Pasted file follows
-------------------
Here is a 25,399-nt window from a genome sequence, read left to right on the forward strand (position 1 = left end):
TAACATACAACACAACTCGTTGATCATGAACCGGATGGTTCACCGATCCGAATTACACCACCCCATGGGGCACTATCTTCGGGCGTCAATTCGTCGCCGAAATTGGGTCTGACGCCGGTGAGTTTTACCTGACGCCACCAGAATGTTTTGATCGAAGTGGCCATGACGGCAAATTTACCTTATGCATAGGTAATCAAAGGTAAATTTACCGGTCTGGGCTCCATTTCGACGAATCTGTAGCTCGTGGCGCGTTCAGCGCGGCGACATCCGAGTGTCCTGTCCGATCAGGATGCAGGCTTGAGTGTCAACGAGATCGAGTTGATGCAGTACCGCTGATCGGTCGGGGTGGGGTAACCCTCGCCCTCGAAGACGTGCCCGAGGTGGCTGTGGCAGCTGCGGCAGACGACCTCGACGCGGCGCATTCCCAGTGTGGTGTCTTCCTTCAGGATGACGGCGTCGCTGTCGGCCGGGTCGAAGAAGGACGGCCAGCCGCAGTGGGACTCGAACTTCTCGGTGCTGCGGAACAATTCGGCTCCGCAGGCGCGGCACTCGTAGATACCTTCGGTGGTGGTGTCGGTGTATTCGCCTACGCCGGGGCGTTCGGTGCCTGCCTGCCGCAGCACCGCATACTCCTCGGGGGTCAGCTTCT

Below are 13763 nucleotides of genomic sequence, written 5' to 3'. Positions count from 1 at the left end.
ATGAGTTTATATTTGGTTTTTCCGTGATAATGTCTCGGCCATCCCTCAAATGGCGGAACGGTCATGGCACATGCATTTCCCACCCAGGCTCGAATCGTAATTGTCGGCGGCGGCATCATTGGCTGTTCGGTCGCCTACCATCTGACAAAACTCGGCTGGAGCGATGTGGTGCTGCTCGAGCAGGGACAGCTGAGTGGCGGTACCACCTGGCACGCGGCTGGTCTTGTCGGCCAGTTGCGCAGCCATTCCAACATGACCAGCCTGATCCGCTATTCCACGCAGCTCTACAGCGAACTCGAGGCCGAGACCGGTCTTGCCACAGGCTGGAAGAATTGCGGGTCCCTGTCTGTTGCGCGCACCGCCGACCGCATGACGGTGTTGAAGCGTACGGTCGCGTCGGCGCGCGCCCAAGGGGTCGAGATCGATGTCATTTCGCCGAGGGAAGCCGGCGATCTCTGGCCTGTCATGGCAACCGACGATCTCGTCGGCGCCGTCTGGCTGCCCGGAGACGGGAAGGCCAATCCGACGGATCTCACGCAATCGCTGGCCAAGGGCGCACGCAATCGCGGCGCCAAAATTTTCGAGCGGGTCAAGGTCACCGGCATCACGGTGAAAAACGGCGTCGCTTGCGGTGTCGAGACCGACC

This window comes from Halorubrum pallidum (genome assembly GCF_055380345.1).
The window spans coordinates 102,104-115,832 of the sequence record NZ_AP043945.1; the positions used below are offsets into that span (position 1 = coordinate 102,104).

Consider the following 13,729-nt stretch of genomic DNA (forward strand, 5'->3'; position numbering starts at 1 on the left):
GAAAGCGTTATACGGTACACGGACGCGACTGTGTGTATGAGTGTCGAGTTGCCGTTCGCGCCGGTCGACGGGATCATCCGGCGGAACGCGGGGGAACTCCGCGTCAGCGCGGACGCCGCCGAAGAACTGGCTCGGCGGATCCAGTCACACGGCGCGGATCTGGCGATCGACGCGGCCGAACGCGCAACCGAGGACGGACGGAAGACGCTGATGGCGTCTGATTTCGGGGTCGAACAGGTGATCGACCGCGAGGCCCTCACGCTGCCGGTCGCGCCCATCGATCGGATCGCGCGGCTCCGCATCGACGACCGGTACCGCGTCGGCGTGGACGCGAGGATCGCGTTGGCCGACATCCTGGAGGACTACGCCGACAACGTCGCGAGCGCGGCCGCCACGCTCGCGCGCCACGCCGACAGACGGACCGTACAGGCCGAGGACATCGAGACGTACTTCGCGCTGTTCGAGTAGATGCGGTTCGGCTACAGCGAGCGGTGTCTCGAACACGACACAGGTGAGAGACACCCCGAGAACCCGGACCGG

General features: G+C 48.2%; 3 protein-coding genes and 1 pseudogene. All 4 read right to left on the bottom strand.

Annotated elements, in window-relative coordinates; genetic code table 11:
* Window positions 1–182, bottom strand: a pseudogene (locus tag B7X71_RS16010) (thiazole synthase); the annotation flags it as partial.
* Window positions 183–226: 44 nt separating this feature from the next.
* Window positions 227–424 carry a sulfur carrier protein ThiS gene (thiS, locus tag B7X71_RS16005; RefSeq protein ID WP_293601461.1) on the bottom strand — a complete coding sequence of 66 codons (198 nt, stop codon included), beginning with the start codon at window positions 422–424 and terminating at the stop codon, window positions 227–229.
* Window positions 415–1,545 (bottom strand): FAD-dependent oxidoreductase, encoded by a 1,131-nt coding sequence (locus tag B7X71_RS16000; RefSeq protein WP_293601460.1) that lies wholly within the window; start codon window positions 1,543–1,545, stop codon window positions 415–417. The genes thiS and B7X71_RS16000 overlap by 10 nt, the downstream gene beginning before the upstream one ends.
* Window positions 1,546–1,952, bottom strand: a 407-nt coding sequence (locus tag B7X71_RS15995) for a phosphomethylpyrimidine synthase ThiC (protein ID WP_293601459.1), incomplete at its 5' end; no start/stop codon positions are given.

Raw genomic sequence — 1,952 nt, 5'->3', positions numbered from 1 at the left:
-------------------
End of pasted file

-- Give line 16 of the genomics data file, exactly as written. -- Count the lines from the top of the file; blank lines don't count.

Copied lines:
Raw genomic sequence — 1,952 nt, 5'->3', positions numbered from 1 at the left: